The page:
IBM’s Trusted Identity team has just released its first public-facing proof-of-concept on top of a promising open-source project, Hyperledger Indy. Our PoC demonstrates a simple use case for verifiable credentials. The demo shows how a self-sovereign identity (SSI) can obtain credentials from an issuer and supply these credentials to a verifier in response to a proof request, thus providing a verifiable proof. Though just a small example of how verifiable credentials are exchanged in a Hyperledger Indy environment, it’s a great way to learn and start planning your own solution using verifiable credentials.

Don’t rush to build

Looking to build something like this yourself? I’m afraid you’ve bitten off a lot. The Indy bootstrapping process, to put it bluntly, is pretty bad. Even connecting a client to a sandbox Indy network to play around requires installing a CLI to generate a “pool ledger” on the local file system that you can import into your client using the SDK. The path from nothing to querying a single node (not one someone else is already hosting) for the status of the ledger is a long one. There’s no curl http://peer1:4321/transactions/0 here.

So unless you want to get bogged down trying to bootstrap a pool of nodes or create something useful on top of Indy’s SDK, you’re going to need to partner with someone who has already developed a working sandbox with some simple app. We partnered with the Government for the Province of British Columbia, as they were already doing some pretty innovative work around verifiable organizations on top of Indy. They offered to let us use their early demo code as a place to start.

Start small

The demo that the British Columbia government shared with us consists of three main components: Von Network, Org Book, and Permitify. We had everything we needed. The demo represented a real-world business use case that was running on Indy, and it was actually creating entries on the ledger and verifying credentials, not just mocking them up. It also had open-source components for future projects; von-connector is, in my opinion, just about the same code that anyone using the Python Indy SDK would end up writing themselves.

The Hyperledger Indy getting-started tutorial walks you through the process of using verifiable credentials. The scenario is described better in our repository, but it’s essentially a story about a recent college graduate acquiring the necessary credentials to apply for a loan. The Indy tutorial uses the Indy CLI, but we thought the scenario would be easier to grasp if we converted the CLI operations into a set of user-friendly web pages where users could click buttons to acquire these credentials and really “see” the scenario come to life. We decided the fastest path to accomplishing this mission would be to transform the British Columbia government’s demo in two ways:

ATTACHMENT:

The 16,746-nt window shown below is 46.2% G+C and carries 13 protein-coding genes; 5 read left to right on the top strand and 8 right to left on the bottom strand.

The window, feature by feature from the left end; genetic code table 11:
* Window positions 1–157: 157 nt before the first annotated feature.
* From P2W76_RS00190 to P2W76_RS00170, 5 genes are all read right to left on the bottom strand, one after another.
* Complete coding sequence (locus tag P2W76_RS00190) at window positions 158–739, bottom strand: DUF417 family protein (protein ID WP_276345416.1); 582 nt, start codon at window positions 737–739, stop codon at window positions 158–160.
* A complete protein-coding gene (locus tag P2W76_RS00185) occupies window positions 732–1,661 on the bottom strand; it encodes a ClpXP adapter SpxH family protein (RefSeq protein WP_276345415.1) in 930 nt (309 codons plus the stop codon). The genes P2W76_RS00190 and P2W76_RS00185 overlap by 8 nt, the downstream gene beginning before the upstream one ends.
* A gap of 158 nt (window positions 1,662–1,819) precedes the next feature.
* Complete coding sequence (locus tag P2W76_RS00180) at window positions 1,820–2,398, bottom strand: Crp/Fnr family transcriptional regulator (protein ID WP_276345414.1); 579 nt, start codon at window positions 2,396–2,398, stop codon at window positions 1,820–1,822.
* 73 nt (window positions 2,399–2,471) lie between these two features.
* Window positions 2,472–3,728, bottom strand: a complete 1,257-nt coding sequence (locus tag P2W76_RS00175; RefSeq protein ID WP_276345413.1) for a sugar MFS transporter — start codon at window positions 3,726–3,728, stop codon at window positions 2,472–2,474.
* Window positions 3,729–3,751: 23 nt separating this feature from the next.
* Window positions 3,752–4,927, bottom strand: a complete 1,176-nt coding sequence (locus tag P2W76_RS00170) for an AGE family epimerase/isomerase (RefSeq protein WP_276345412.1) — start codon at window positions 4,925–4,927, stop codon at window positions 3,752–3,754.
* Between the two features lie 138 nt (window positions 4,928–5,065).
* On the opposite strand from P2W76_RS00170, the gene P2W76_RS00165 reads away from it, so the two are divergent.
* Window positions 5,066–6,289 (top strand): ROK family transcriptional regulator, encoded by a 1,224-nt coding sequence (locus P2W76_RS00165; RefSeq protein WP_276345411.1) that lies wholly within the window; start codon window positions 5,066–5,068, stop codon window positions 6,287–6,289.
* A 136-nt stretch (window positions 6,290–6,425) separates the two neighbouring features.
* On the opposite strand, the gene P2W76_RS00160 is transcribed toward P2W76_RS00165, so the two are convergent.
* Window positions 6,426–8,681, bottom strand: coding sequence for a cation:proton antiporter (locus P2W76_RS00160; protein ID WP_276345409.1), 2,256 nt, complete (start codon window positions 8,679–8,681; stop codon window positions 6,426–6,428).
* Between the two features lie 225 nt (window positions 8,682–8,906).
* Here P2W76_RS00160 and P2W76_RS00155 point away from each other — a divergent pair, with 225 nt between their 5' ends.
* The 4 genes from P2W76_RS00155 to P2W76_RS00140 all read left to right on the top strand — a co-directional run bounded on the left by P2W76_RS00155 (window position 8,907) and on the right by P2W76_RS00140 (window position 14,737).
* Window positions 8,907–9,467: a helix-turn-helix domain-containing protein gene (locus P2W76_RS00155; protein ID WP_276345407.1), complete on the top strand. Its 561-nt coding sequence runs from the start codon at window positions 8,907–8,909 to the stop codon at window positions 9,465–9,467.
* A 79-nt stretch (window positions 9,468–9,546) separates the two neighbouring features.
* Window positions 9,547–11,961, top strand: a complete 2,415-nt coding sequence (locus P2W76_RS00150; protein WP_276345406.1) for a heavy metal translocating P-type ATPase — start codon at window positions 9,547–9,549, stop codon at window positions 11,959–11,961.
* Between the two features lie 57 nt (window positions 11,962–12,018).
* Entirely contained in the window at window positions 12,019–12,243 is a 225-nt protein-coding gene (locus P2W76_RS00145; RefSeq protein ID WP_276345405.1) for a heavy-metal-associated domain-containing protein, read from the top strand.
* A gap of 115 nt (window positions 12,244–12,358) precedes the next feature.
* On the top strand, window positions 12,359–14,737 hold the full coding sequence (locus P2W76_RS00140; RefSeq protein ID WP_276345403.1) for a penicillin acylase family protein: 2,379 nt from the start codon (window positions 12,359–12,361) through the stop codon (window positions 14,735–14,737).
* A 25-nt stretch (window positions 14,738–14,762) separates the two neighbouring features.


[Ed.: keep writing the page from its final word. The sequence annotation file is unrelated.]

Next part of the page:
• We adapted Org Book into a sort of user portal for the Alice persona from the Indy tutorial by reworking the styling on the pages and creating a “recipe” based on the Indy tutorial.
  • We rebranded the Permitify issuers as issuers from the tutorial: Faber College, Acme Corp., and Thrift Bank.

I’d recommend following those steps if you’d like to build you own demo off of ours. The “recipe” in Org Book is really just a list of the Permitify issuers that Org Book will guide the user through. On the Permitify side, there is a directory of template config files that, when paired with the right html and css files, will generate the containers for the issuers you’ll want for your use case. Again, give the repository README a close read for more details.

Overall, things went smoothly for us, and we had a short runway to produce the demo. After all, most of our work was just rebranding, with minimal changes needed at the Indy layer. Dependencies did slide around on us a few times, which meant debugging builds that were suddenly and mysteriously broken. We also discovered that the demo code was not built to support more than one call to the sandbox node pool at a time, which was a problem because we were planning to post a public instance of the demo to show our clients.

Thankfully, we got past all those barriers without too much trouble, and the demo turned out to be a success for us. It’s not elegant; early PoCs rarely are. It’s a start, though, and it gives us something to talk to while we work on bigger, better projects behind the scenes. I hope it helps you do the same.

Take a look!

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